On Thu, 12 Jan 2023 at 16:52, Jason McKesson via Std-Proposals <std-proposals@lists.isocpp.org> wrote:
---------- Forwarded message ---------
From: Jason McKesson <jmckesson@gmail.com>
Date: Thu, Jan 12, 2023 at 11:51 AM
Subject: Re: [std-proposals] Catch exception thrown from constructor
of global object
To: Edward Catmur <ecatmur@googlemail.com>


On Thu, Jan 12, 2023 at 11:40 AM Edward Catmur <ecatmur@googlemail.com> wrote:
>
> On Thu, 12 Jan 2023 at 16:17, Jason McKesson via Std-Proposals <std-proposals@lists.isocpp.org> wrote:
>>
>> On Thu, Jan 12, 2023 at 10:34 AM Federico Kircheis via Std-Proposals
>> <std-proposals@lists.isocpp.org> wrote:
>> > On 2023-01-12 at 11:23, Frederick Virchanza Gotham via Std-Proposals
>> > wrote:
>> >
>> > >
>> > >Now if you were to ask me . . . . I would almost go so far as to
>> > >propose that C++26 should deprecate defining a global object that
>> > >doesn't satisfy 'is_trivial' so that all such objects would be wrapped
>> > >in an std::optional<T> and emplaced within the body of 'main', but of
>> > >course I know that I won't get any support on that.
>> >
>> >
>> > It would also not cover most use-cases, for example
>> >
>> >
>> > ----
>> > /* const */ int i = function_that_throws();
>> >
>> > int main(){
>> > }
>> > ----
>> >
>> >
>> > Also std::optional as global variable is problematic if inside a
>> > library, depending on the visibility of the symbols, the destructor
>> > might be executed more than once (and thus be UB)
>>
>> It seems to me that, to the extent that this is a significant problem,
>> static analysis is likely the most effective solution. Static analysis
>> tools should be able to detect if the initializer for a global is
>> `noexcept` and there can be options to have such tools give a warning
>> if it isn't. Better tools might be able to follow inlined functions to
>> see if anything could actually throw given the value of parameters.
>
>
> As Lénárd says above, this already exists: `constinit`.

`constinit` means that the initializer must be a constant expression.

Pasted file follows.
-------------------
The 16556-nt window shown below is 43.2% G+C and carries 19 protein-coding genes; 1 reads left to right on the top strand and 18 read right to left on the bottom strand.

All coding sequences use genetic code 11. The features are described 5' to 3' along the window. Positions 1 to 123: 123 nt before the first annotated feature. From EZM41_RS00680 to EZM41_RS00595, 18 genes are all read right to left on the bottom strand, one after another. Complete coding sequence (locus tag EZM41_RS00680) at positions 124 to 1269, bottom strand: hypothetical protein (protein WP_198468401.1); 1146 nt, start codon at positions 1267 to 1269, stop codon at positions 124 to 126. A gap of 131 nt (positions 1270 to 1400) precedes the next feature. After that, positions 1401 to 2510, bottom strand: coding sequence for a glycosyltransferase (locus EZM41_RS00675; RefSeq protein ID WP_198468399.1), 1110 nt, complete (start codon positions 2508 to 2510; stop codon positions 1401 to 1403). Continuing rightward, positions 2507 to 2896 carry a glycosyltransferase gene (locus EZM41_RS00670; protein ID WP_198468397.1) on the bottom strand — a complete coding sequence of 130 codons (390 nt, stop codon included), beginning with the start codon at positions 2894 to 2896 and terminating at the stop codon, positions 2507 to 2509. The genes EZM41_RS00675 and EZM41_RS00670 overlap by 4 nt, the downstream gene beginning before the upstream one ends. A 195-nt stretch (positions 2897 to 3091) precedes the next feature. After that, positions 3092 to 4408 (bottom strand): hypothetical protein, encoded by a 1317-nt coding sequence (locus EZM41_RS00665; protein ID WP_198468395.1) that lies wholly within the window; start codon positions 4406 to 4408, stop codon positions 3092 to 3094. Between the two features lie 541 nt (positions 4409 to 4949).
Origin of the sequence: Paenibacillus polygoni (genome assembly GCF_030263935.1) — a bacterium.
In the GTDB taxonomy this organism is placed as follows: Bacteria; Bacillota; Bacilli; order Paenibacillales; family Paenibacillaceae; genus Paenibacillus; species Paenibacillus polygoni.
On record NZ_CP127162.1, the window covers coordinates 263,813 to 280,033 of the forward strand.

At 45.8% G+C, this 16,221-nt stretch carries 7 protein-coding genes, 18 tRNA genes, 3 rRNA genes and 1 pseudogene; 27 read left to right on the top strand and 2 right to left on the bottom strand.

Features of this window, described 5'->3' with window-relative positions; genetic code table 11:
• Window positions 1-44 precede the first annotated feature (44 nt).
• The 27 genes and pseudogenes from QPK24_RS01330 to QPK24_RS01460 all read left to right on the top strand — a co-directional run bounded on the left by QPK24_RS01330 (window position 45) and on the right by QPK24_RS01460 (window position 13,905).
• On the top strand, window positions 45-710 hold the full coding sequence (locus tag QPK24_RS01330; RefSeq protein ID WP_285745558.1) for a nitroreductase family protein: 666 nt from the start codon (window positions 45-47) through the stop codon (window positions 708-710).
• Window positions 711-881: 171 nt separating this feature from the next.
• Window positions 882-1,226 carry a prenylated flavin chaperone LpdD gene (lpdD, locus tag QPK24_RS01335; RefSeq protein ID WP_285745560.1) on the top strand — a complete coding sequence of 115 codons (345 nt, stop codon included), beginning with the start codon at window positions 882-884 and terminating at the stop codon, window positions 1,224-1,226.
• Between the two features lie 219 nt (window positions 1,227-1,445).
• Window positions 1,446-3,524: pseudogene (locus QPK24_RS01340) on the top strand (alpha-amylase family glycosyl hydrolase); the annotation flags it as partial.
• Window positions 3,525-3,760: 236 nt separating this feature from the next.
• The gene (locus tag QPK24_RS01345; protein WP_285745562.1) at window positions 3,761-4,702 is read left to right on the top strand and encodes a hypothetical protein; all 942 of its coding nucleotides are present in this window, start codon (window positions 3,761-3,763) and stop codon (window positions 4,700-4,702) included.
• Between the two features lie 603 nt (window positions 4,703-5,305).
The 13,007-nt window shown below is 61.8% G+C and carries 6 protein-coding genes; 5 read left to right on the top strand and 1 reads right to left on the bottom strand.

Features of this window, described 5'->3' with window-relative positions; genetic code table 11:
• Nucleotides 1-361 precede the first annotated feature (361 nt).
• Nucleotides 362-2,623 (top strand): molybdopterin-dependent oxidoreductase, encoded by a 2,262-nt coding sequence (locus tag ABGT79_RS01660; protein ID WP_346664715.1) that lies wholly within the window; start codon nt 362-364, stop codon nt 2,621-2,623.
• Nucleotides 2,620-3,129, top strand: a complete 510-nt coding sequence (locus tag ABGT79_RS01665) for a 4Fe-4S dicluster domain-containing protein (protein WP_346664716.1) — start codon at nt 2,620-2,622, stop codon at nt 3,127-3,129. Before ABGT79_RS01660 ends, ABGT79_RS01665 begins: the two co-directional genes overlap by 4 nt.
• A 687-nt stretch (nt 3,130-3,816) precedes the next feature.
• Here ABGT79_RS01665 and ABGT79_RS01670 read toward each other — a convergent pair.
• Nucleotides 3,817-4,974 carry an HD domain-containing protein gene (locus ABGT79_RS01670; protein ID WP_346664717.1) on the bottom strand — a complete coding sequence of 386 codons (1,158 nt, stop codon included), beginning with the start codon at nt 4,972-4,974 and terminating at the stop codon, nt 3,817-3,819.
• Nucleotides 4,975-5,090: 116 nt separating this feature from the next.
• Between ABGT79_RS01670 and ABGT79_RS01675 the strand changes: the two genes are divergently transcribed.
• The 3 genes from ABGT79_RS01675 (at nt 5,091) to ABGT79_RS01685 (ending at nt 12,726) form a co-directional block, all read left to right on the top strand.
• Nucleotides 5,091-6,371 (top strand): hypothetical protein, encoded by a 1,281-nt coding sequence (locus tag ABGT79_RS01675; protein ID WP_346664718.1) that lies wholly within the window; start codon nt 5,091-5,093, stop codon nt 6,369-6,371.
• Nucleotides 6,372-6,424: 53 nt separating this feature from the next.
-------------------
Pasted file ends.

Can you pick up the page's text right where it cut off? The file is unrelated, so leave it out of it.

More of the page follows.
But it's not hard to write an initializer that isn't a constant
expression yet does not throw exceptions. Constant expressions cannot
throw exceptions (yet), but there are many expressions that also don't
throw exceptions.

Sure, but maybe those should be constant expressions. Other than allocation, what is there to do in a constructor that can't already be evaluated in constant expressions?

> struct X {
>     constexpr X(int i) {
>         if (i == 99)
>             throw i;
>     }
> };
> constinit X x1 = 1; // OK
> constinit X x99 = 99; // ill-formed, X::X(99) throws
>
> It's perhaps not quite as useful yet as it might be, but once we get non-transient constexpr allocation (TM) there will be little that you can't do in a constant-initializer.

Has there been any movement on non-transient allocation? Because I got
the impression that this was deemed too difficult.

P2670R0 was in the last-but-one mailing. I don't think it's been reviewed yet; cf. https://github.com/cplusplus/papers/issues/1336

Also, that doesn't change the fact that you can't do things like open
files and the like, things which don't throw exceptions but also
cannot be constant expressions.

Those can fail, so they probably should throw exceptions when done from a constructor. Otherwise, you're just caching failure to report later, so you may as well just cache the constructor arguments and lazy-open the file on first use.